“The White House,” Politico reports, “offered measured support for the idea of studying how to block sunlight from hitting Earth’s surface as a way to limit global warming …”
Such geoengineering solutions to “global warming” might range from injecting sulfates into the upper atmosphere to reflect sunlight back into space (as happens naturally with large volcanic eruptions) to placing gigantic “sunshades” at key points in space.
Eyebrows, naturally, rose.
While suggesting that there are only two sides to the “climate change debate” is an over-simplification, there seem to be two MAJOR sides to that debate, both opposing “solar radiation modification” on principle.
Side A: The typical “environmentalist,” who believes that human activity is responsible for an undue warming trend that will ultimately lead to catastrophic results for both humanity and other species if something isn’t done.
Side B: The typical “climate skeptic,” who believes that the warming isn’t happening, or that the warming is a natural cycle not caused by human activity, or even that the warming is a good thing that will, for example, increase the amount of arable land in areas currently too cold for farming.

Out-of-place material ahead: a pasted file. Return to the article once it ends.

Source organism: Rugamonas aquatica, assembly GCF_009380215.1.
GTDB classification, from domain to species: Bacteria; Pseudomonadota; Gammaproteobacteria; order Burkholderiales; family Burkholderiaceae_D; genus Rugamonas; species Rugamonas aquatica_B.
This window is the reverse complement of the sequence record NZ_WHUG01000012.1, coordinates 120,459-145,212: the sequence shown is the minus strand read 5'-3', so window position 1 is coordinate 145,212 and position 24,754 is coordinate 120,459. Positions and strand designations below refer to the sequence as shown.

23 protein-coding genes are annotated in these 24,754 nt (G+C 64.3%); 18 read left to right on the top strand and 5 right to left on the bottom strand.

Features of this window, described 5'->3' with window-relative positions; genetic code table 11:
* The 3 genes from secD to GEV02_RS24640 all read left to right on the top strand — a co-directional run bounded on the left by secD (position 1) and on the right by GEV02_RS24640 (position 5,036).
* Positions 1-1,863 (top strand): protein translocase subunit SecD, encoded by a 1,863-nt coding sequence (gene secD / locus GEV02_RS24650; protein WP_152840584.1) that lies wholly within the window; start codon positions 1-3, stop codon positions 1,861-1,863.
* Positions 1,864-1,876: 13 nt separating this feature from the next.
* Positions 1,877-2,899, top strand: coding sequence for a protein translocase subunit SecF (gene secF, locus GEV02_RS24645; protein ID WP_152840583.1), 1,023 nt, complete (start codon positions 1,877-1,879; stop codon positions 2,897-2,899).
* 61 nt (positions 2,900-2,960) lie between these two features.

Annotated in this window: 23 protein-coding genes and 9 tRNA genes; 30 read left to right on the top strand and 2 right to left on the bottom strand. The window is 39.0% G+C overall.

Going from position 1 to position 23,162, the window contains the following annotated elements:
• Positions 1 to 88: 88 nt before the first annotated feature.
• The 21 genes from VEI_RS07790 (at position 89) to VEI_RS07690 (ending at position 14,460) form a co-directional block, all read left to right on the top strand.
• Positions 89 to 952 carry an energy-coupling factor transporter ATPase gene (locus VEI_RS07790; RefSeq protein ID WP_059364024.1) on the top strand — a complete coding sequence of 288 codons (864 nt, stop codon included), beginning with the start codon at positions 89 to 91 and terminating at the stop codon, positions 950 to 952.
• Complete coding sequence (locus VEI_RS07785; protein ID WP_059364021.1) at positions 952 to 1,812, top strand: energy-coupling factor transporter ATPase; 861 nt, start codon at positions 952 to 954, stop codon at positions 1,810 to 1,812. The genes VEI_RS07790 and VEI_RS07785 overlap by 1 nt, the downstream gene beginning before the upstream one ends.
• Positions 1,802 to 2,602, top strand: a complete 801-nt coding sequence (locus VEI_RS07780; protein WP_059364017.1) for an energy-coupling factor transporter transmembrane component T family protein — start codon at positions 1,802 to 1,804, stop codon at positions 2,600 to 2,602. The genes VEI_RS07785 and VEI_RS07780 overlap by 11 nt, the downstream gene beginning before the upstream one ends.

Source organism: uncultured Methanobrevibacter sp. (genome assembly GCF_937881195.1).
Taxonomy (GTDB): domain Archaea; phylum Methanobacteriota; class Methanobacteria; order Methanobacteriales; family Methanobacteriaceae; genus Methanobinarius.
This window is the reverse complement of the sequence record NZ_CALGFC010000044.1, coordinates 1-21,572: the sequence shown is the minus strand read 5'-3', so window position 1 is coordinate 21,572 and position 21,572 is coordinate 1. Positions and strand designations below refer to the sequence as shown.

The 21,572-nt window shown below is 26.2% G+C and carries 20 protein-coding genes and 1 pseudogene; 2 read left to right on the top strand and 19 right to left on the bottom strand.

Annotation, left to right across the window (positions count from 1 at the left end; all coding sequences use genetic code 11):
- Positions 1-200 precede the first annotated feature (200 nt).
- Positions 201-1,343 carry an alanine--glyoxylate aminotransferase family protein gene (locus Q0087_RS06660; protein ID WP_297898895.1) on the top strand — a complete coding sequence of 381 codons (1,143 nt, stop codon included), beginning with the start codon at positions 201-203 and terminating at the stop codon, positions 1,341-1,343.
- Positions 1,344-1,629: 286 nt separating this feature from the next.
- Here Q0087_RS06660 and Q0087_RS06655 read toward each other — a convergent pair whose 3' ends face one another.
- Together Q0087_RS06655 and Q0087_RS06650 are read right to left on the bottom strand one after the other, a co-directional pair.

It’s pretty obvious why Side B isn’t interested in engineering solutions for reducing the amount of sunlight hitting the planet’s surface and warming it. If it’s not happening or is a good thing, why try to fix what ain’t broken (and possibly end up causing real damage by interfering with natural cycles)?
As for Side A, its loudest voices tend to share convictions above and beyond concern for the environment as such. They’d be against the activities they blame for environmental damage whether those activities actually caused said damage or not. They don’t like people flying around in airplanes and driving gas-guzzlers, mega-corporations producing cheap goods in smog-belching factories, large farms producing “monoculture” food (as opposed to the multi-crop/multi-stock small farms of days past). They gear their environmental prescriptions toward changing an economic system they oppose (and, to be fair, most on Side B support). They don’t want “environmental problems” solved in any way that doesn’t involve drastic deindustrialization, depopulation, and a command economy.
Then, of course, there’s me, on neither of those sides.
I suspect “anthropogenic global warming” is a thing.
I suspect it’s damaging/dangerous to humanity and other life forms.
As, for that matter, “natural cycles” can be.
I’d like to see something done about it.
But it’s not like we’ve been living in an anarchist society until just now, and suddenly need that new-fangled government invention to ride in and save the day.
We are where we are either because centuries of government got us here, or because centuries of government failed to prevent us from getting here. So why should we expect government to be either able, or inclined, to fix things?
But if it’s going to be a government thing, I’d prefer the most easily reversible/changeable government thing possible. So I guess put me down in lukewarm support of a giant, remote-control “sunshade” at Earth/Sun LaGrange Point L1.
Thomas L. Knapp (Twitter:@thomaslknapp) is director and senior news analyst at the William Lloyd Garrison Center for Libertarian Advocacy Journalism (thegarrisoncenter.org). He lives and works in north central Florida.